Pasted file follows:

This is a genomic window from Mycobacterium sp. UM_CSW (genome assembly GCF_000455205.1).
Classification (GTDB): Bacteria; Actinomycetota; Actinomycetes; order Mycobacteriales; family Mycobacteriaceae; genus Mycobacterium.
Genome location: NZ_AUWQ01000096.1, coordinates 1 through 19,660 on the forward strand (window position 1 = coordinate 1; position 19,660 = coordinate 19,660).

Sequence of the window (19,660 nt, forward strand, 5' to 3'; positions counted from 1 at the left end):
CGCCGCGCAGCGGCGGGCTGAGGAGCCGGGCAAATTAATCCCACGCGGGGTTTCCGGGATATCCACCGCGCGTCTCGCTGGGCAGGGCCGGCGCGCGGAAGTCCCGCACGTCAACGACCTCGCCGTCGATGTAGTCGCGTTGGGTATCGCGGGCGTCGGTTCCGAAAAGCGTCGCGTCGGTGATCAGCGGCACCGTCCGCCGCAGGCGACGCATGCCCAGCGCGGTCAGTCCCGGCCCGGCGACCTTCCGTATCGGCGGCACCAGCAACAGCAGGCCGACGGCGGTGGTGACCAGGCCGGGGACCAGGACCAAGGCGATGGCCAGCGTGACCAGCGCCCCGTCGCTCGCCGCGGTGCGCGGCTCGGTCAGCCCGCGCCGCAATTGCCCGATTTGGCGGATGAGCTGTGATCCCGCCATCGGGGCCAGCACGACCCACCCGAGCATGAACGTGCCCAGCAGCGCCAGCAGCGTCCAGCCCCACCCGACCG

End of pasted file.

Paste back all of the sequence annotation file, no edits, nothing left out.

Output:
This is a genomic window from Mycobacterium sp. UM_CSW (genome assembly GCF_000455205.1).
Classification (GTDB): Bacteria; Actinomycetota; Actinomycetes; order Mycobacteriales; family Mycobacteriaceae; genus Mycobacterium.
Genome location: NZ_AUWQ01000096.1, coordinates 1 through 19,660 on the forward strand (window position 1 = coordinate 1; position 19,660 = coordinate 19,660).

Sequence of the window (19,660 nt, forward strand, 5' to 3'; positions counted from 1 at the left end):
CGCCGCGCAGCGGCGGGCTGAGGAGCCGGGCAAATTAATCCCACGCGGGGTTTCCGGGATATCCACCGCGCGTCTCGCTGGGCAGGGCCGGCGCGCGGAAGTCCCGCACGTCAACGACCTCGCCGTCGATGTAGTCGCGTTGGGTATCGCGGGCGTCGGTTCCGAAAAGCGTCGCGTCGGTGATCAGCGGCACCGTCCGCCGCAGGCGACGCATGCCCAGCGCGGTCAGTCCCGGCCCGGCGACCTTCCGTATCGGCGGCACCAGCAACAGCAGGCCGACGGCGGTGGTGACCAGGCCGGGGACCAGGACCAAGGCGATGGCCAGCGTGACCAGCGCCCCGTCGCTCGCCGCGGTGCGCGGCTCGGTCAGCCCGCGCCGCAATTGCCCGATTTGGCGGATGAGCTGTGATCCCGCCATCGGGGCCAGCACGACCCACCCGAGCATGAACGTGCCCAGCAGCGCCAGCAGCGTCCAGCCCCACCCGACCG